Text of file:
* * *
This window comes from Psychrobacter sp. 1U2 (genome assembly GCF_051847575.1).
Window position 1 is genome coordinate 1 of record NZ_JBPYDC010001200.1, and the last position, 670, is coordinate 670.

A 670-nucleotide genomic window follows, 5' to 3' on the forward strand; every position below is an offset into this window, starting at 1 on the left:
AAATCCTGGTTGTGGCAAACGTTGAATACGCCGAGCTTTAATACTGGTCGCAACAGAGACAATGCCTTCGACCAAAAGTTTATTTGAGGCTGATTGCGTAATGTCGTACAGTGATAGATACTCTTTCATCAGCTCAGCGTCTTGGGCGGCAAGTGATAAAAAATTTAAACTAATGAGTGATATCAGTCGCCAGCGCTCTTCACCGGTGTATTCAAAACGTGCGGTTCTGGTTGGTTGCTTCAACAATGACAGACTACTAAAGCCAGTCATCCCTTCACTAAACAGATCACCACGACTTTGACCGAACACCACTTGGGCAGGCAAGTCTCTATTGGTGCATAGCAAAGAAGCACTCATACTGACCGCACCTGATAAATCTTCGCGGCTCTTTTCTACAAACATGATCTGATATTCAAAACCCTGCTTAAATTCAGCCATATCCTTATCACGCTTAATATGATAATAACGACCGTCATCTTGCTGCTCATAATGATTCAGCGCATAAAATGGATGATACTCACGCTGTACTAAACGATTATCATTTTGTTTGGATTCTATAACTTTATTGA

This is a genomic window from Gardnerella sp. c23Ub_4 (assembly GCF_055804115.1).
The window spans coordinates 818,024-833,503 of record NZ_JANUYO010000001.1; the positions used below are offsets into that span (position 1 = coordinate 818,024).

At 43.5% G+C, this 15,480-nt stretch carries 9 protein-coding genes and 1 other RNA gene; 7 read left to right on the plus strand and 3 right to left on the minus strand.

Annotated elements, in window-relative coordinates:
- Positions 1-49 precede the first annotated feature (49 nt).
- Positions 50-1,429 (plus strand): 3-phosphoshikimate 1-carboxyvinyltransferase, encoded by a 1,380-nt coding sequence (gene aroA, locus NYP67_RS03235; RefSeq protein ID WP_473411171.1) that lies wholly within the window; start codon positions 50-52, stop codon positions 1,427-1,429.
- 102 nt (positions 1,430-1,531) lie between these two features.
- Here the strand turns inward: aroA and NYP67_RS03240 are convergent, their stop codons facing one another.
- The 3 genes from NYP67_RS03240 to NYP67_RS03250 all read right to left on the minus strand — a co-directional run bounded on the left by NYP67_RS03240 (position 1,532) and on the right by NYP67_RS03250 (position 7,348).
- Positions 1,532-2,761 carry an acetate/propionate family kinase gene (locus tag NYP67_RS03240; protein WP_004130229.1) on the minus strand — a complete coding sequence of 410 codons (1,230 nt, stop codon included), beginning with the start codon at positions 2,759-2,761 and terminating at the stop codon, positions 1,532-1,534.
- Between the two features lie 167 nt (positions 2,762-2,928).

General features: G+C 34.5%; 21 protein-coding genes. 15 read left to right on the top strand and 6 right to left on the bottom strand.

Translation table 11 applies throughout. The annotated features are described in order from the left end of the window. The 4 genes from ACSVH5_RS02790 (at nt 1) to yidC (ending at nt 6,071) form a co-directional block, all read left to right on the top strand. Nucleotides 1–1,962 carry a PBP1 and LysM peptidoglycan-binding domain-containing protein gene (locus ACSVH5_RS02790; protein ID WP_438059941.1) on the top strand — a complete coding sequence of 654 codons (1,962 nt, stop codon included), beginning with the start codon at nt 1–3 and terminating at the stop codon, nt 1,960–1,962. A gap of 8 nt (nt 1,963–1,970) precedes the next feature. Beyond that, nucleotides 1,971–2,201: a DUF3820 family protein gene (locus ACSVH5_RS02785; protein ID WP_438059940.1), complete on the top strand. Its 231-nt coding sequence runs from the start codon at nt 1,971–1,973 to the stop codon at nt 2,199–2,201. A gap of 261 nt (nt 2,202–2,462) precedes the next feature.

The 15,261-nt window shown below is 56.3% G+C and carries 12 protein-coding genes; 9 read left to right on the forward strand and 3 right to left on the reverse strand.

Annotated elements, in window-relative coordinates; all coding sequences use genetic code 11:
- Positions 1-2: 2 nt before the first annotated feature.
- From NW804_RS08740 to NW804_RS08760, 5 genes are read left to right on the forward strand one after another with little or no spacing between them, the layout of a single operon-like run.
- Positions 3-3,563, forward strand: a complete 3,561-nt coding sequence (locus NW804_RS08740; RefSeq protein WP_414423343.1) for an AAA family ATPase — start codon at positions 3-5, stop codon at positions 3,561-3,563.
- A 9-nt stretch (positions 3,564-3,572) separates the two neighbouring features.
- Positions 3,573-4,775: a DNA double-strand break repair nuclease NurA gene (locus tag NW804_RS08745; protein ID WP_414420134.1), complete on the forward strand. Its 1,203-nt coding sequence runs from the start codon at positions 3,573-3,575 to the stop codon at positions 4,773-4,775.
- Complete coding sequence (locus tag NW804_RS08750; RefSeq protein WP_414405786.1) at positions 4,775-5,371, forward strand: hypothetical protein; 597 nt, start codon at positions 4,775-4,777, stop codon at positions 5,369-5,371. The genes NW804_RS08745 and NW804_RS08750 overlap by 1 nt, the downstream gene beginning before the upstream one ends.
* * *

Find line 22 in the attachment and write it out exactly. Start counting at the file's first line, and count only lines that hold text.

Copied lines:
- Positions 3-3,563, forward strand: a complete 3,561-nt coding sequence (locus NW804_RS08740; RefSeq protein WP_414423343.1) for an AAA family ATPase — start codon at positions 3-5, stop codon at positions 3,561-3,563.